February 12th, 2009 | Published in Google Open Source
The most recent Oxford Geek Night had a record number of attendees — well over 150 — and filled the Jericho Tavern in Oxford to bursting point. Given they're a regular event and we've been holding them for two years now, it was really good to see them more popular than ever. In contrast to previous events, OGN10 hosted design and marketing keynotes, which meant we could cater to the more varied nature of the geek scene in Oxford. Elliot Jay Stocks, designer and writer for .net, launched into a history of type on the web, moving from the misleading nature of website tools listing every font on your local machine, through the sameyness of web-safe fonts, into replacement technologies such as sIFR and ultimately the future of embedded fonts in the browser and the @font-face CSS directive. Next, Sylwia Presley of 1000heads explained how an individual or organization could adapt to the existing ethics and mores of online social communities, specifically Twitter, and to what extent they could plough their own furrow while still being accepted by the community as a whole.
The two keynotes were supported by more technical microslot sessions. David Sheldon, fresh from investigations into scaling at online music distributors We7, explained the various problems inherent in multi-machine scaling, including such oddities as individual machines' garbage collection leading to a deadlock of the network, and the importance of adapting to your application's individual behaviour as Facebook have done. Drew Mclellan ran through RGBA colour support in modern browsers, using the experiences of the 24ways team last advent to show how new designs involving transparency can be made to degrade well for older browsers.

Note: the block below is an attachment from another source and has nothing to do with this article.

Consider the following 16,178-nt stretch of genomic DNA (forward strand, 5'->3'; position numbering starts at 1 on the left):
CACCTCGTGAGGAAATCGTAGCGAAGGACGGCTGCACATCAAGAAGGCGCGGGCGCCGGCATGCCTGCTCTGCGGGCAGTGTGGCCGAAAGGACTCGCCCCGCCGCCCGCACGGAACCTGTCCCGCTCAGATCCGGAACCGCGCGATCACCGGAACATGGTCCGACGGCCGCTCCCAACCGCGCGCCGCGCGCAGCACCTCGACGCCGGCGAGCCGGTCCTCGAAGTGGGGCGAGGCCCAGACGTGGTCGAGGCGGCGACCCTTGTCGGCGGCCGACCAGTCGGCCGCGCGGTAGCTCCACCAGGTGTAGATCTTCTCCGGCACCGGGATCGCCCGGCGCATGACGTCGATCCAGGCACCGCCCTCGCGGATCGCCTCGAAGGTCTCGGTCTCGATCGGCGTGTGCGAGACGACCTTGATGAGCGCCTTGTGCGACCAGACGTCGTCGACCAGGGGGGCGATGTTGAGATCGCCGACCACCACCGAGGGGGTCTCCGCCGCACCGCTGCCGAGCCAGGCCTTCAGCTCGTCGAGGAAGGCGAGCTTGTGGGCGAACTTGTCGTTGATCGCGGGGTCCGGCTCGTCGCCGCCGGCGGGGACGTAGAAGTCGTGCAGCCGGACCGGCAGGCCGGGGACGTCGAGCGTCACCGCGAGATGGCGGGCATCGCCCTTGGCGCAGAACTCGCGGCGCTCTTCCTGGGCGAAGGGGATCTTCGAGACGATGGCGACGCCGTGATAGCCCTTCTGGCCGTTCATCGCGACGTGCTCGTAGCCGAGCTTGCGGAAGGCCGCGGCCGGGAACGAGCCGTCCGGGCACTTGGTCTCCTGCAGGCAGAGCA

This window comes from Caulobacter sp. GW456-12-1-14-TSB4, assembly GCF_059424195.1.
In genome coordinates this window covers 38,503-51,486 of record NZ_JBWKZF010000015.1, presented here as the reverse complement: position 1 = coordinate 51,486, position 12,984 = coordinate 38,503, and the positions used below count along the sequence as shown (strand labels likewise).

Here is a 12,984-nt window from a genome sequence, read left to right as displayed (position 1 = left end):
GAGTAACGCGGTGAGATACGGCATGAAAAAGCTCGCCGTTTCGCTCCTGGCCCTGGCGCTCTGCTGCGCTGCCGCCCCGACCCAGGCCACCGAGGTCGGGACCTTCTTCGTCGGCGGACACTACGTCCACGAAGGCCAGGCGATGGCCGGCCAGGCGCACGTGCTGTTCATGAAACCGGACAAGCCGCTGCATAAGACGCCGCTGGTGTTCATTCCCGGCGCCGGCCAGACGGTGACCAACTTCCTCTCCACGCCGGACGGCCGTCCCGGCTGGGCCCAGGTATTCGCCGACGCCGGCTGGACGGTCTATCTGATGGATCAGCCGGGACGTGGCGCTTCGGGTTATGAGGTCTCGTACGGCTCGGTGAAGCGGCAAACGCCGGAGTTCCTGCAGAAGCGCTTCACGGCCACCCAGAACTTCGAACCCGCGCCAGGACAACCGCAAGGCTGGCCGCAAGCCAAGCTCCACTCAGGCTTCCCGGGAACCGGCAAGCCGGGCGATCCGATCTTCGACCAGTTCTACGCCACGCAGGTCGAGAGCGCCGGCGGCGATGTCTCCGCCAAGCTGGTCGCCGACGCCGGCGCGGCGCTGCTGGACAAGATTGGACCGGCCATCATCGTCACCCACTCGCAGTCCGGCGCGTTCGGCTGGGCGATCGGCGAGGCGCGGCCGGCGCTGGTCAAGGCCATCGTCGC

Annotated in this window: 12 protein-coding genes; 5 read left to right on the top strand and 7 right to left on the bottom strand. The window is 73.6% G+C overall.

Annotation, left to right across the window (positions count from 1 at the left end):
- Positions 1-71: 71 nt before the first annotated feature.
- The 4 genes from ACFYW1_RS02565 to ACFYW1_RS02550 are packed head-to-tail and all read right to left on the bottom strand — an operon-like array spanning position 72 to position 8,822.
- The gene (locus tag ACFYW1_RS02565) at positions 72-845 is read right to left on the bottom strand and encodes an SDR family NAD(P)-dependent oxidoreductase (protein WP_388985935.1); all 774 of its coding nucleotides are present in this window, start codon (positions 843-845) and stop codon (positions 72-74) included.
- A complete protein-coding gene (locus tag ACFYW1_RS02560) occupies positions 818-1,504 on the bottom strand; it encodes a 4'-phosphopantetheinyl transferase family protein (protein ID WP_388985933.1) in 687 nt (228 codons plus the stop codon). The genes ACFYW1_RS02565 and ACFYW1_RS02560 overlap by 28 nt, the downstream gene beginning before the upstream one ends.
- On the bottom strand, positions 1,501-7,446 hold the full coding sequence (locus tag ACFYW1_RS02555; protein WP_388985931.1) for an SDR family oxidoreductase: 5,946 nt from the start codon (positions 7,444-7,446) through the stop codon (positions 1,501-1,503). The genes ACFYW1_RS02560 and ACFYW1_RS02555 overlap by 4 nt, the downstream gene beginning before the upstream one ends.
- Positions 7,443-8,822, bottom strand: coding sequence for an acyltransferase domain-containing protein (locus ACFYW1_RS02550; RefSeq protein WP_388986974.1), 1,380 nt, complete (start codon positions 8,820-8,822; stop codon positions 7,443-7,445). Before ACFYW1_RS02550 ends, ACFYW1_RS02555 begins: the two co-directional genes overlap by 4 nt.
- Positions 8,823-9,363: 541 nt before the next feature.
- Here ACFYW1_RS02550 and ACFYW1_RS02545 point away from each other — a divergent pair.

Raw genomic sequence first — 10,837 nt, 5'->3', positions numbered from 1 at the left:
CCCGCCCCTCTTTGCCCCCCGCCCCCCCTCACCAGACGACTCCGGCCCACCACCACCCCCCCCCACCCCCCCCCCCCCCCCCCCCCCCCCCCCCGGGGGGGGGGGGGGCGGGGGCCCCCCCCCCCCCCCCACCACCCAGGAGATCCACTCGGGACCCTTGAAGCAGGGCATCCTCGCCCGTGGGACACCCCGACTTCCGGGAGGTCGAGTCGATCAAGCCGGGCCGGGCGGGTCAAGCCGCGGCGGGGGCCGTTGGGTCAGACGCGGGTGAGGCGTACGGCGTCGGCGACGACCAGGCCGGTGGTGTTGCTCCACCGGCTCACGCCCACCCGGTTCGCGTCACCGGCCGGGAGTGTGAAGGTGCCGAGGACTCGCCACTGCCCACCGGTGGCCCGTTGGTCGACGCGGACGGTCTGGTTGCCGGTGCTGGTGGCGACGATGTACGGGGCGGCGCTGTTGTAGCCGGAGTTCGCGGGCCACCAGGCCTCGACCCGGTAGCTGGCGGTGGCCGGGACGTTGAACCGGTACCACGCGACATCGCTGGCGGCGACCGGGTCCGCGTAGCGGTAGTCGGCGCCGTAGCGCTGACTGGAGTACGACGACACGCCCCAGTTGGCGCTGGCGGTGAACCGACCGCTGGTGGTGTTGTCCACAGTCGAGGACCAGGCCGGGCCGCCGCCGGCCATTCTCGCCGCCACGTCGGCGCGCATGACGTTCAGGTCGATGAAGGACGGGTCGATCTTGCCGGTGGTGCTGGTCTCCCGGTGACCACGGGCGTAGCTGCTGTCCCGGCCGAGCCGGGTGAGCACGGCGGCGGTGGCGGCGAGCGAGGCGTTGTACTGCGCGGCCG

Tom Dyson demonstrated how the combination of live data from the National Grid might, via his home-made single-serving site caniturniton.com, provide signals for hardware hackers to turn on household items like fridges whenever the UK power grid has spare capacity. We also had some great talks from Peet Morris and Tim Davies respectively, about the history of Microsoft culture circa Windows 3.0, and about the future of online culture for adolescents, how site design and application flow need to adapt to privacy and child-protection legislation and goals. Finally, Bruce Lawson spoke about BS 8878, the new British Standard for accessible websites. He explained how these non-binding standards dovetailed with UK accessibility law, and how they might be used internally to support good accessibility within top-down development management.
Our end-of-night book raffle was courtesy of Pearson Education, with a number of T-shirts thrown in by We7, and a couple of Sitepoint books donated by their author. As always we overran, and as always the Oxford geek community continued to chat, discuss, network and argue well into the night. Videos and slides from the evening will be up on the OGN site shortly. Thanks to Google's Open Source Team and our other sponsors, Oxford Geek Nights continue to be a free event, and the number of attendees at the first OGN of 2009 suggest that they'll also continue to be popular among the local geek crowd for some time to come.